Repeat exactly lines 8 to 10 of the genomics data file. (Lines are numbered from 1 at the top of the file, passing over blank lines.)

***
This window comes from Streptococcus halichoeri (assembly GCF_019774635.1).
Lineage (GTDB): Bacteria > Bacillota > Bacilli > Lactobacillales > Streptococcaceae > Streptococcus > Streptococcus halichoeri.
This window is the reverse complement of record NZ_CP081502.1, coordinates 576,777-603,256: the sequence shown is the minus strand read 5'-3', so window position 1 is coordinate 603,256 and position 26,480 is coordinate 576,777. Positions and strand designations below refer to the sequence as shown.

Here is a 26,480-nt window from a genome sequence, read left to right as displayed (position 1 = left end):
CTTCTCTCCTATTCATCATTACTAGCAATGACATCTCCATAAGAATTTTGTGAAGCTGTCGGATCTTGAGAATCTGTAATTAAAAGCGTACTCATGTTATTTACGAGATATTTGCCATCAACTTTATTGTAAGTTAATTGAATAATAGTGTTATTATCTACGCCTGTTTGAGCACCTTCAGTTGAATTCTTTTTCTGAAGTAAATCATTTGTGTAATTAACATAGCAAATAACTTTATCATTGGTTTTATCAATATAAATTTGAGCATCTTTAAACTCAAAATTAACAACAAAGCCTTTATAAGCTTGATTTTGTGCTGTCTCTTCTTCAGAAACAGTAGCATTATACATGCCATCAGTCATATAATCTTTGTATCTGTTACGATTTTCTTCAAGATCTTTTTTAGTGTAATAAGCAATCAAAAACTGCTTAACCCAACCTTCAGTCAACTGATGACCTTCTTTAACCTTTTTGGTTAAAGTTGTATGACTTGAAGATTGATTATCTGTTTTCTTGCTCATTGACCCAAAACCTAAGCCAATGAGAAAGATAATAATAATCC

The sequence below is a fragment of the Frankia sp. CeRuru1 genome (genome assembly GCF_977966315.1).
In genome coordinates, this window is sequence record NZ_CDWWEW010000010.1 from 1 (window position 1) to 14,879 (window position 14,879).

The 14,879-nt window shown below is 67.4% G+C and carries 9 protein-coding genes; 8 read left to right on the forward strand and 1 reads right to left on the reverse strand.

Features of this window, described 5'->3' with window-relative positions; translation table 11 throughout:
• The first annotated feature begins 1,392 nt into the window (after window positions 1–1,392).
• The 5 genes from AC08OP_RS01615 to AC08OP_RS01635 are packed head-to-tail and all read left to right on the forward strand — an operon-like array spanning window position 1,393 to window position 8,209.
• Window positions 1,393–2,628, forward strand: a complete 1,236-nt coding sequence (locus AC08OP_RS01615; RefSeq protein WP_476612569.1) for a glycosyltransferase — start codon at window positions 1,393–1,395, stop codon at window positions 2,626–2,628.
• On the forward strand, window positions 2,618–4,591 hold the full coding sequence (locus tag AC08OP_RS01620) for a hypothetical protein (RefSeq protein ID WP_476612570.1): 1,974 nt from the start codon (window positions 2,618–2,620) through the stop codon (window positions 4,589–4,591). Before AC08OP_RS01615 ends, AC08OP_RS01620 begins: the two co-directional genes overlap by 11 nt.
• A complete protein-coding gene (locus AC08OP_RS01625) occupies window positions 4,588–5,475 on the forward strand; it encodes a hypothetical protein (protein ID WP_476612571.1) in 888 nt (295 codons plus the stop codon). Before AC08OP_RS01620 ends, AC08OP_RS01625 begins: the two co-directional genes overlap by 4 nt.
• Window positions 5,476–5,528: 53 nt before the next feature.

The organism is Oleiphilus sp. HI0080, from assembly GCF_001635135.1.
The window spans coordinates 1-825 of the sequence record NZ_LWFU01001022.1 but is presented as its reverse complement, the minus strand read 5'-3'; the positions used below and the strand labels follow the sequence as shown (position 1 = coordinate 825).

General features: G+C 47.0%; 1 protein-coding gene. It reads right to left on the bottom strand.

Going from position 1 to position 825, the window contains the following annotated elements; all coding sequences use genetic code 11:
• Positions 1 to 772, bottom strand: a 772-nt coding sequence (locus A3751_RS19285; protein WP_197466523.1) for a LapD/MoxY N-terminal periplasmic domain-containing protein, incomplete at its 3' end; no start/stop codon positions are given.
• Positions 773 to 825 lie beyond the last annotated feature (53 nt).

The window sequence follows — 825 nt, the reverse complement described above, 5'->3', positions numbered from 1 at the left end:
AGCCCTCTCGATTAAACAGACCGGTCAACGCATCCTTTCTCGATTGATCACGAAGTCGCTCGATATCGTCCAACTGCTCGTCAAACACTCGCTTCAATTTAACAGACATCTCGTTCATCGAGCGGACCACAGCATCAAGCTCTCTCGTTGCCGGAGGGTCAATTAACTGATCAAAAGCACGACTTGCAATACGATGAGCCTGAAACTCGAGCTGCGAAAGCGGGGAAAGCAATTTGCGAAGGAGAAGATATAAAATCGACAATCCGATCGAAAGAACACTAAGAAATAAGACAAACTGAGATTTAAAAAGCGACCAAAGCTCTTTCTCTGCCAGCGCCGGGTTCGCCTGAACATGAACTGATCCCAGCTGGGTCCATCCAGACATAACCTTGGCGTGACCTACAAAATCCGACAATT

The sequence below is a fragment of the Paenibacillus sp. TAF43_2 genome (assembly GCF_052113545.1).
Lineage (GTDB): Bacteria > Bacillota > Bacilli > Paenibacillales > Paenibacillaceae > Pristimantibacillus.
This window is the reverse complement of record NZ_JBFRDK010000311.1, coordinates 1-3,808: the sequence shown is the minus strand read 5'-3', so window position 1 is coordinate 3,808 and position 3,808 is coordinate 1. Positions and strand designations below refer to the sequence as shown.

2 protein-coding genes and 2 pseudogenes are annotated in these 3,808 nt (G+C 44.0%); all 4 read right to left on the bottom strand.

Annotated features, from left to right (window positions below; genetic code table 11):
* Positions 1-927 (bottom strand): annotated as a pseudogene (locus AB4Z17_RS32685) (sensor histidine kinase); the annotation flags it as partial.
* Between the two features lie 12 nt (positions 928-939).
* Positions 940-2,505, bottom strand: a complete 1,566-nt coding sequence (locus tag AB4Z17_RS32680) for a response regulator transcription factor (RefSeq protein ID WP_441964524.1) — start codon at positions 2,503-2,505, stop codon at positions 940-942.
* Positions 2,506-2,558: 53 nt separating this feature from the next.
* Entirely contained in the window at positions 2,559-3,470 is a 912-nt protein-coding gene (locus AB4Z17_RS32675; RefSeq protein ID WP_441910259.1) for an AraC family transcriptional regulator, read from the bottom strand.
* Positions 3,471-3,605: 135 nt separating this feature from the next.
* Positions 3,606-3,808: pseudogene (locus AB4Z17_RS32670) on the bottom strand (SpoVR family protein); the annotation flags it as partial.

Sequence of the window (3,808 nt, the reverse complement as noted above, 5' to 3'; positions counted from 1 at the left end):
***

The 14,879-nt window shown below is 67.4% G+C and carries 9 protein-coding genes; 8 read left to right on the forward strand and 1 reads right to left on the reverse strand.

Features of this window, described 5'->3' with window-relative positions; translation table 11 throughout:
• The first annotated feature begins 1,392 nt into the window (after window positions 1–1,392).